This article was published in Australian Dictionary of Biography, Volume 6, (MUP), 1976
Achille Simonetti (1838-1900), sculptor, was born in Rome, son of Louis Simonetti, sculptor, and his wife Rosina. Educated at the Accademia Nazionale di San Luca, he trained under his father and visited Greece. In 1871 at the instigation of Bishop James Quinn he migrated to Brisbane. By 1874 he had moved to Sydney, where he set up a large studio at Balmain and worked on St John's College, within the University of Sydney. He modelled a bust of Governor Sir Hercules Robinson, and won a silver medal for 'sculpture and modelling' at the New South Wales Academy of Art's exhibition. Next year he was awarded the sculpture prize at the exhibition held by the Agricultural Society of New South Wales and a gold medal at the academy's annual exhibition; he continued to win similar awards until 1880. In May 1875 he became instructor in sculpture and modelling at the academy's new art school. Next year he showed a bust of Commodore J. G. Goodenough at the Royal Academy of Arts exhibition in London. At the Sydney International Exhibition in 1879 his 'Venus of the South' attracted favourable criticism. With two busts it was shown as the New South Wales sculpture exhibit at the 1880 Melbourne International Exhibition.
Befriended by (Sir) Saul Samuel, Simonetti became the most fashionable sculptor in Sydney and modelled busts of many of the city's notables. In the 1880s he served on the committee of the Art Society of New South Wales. He was commissioned by the government to carve six allegorical figures for the niches on the building of the Colonial Secretary's Department fronting Macquarie, Bridge and Phillip streets. In 1891 he completed a marble memorial statue of Quinn, reputed to be his best work, and worked on a life-sized marble statue of J. H. Challis for the University of Sydney.
On 18 October 1889 Simonetti had been commissioned by Sir Henry Parkes to construct for £10,000 an elaborate monument to Governor Phillip, to be sited in the Botanic Gardens and completed by May 1893, but the work was later delayed for a year by Sir George Dibbs's 'express authority'. Further delays occurred when, at the suggestion of Sir Julian Salomans and E. L. Montefiore, the supporting figures were changed from realistic to classical. In November 1893 Simonetti visited Italy to supervise the bronze casting by Messrs Galli Bros, of Florence, of the fifteen-foot (4.5 m) statue of Phillip and the base statues of Agriculture, Commerce, Neptune (navigation) and Cyclops (mining). Coriolano Fontana executed the Carrara marble pedestal and basins in Genoa. Eventually the fifty-foot (15.24 m) high monument was completed for over £14,000 and unveiled by Governor Hampden on 22 June 1897 during Queen Victoria's Diamond Jubilee celebrations. Its eclectic combination of realistic and neo-classic style was unfavourably received.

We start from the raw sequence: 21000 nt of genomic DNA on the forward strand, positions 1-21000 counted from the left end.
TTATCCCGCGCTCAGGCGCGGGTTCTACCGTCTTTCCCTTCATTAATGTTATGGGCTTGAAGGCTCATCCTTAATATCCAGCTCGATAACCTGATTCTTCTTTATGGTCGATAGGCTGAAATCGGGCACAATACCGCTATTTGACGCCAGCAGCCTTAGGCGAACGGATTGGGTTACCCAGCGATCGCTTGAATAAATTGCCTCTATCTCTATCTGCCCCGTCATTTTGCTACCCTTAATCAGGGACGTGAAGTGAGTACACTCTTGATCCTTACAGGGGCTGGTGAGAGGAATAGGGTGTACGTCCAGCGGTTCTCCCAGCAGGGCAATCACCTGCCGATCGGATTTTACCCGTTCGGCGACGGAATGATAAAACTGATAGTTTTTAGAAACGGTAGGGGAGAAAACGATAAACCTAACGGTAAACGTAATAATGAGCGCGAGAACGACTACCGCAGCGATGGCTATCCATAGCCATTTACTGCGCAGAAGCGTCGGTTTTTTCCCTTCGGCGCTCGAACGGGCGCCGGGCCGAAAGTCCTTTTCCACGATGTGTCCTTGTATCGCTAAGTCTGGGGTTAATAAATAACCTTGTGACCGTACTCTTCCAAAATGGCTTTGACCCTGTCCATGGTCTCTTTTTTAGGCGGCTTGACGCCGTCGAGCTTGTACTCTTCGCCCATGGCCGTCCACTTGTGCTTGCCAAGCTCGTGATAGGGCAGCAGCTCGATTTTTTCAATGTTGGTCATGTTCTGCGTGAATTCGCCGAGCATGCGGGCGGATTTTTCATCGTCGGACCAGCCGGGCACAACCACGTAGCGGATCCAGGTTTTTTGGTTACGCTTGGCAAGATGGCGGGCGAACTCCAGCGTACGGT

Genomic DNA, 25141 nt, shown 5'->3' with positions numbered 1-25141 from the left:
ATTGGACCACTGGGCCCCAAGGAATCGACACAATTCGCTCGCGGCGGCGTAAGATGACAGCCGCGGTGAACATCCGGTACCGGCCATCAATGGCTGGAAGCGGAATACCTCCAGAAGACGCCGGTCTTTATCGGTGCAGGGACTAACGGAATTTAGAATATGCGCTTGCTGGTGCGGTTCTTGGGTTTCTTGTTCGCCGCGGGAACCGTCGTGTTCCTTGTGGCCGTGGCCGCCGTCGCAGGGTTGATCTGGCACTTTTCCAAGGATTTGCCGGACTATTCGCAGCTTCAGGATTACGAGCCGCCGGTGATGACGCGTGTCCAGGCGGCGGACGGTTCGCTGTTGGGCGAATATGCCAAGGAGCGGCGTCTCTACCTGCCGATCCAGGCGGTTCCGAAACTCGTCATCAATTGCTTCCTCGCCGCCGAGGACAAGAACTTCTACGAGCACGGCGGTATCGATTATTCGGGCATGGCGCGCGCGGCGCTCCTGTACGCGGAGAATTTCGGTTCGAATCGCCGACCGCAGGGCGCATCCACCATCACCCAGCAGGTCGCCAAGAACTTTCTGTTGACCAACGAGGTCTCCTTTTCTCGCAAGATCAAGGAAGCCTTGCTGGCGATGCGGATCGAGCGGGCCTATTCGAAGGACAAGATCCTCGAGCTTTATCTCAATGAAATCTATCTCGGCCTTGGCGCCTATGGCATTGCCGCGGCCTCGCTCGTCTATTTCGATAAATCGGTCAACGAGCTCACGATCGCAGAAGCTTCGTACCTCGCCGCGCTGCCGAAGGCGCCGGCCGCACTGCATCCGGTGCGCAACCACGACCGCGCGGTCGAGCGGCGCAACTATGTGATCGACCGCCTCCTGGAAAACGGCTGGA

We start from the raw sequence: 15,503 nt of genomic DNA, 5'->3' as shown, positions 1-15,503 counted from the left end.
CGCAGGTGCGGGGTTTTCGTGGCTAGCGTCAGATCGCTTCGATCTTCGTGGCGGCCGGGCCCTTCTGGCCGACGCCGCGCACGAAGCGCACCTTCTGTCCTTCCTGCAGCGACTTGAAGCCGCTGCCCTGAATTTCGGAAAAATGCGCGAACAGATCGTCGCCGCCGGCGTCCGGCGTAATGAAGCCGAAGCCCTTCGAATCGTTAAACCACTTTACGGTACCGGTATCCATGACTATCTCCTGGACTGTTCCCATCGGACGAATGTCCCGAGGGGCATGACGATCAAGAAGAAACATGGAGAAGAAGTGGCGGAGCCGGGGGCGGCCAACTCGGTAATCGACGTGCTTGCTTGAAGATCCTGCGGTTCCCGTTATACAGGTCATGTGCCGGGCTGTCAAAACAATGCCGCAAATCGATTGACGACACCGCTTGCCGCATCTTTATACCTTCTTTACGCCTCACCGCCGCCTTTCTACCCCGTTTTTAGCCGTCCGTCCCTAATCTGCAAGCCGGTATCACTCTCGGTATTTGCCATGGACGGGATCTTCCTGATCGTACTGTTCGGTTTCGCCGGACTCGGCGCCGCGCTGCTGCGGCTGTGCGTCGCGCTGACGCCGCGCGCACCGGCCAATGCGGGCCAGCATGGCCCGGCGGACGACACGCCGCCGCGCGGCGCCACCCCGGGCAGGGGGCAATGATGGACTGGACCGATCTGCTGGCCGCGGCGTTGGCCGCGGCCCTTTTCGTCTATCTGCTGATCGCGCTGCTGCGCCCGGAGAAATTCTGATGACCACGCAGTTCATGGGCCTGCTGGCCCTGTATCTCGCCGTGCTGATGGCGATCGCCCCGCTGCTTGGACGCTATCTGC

Aged 62, Simonetti died of heart disease on 23 March 1900 at his home in Birchgrove and was buried in the Catholic section of Rookwood cemetery. He was survived by his wife Margaret, née Doherty, and by a son and daughter; his estate was valued for probate at £529. Talented and industrious, Simonetti preferred to sculpture in the neo-classic style but his clients preferred realism. Examples of his work are owned by the Art Gallery of New South Wales, the Legislative Council and the University of Sydney.
Noel S. Hutchison, 'Simonetti, Achille (1838–1900)', Australian Dictionary of Biography, National Centre of Biography, Australian National University, http://adb.anu.edu.au/biography/simonetti-achille-4580/text7521, published in hardcopy 1976, accessed online 22 August 2014.
This article was first published in hardcopy in Australian Dictionary of Biography, Volume 6, (MUP), 1976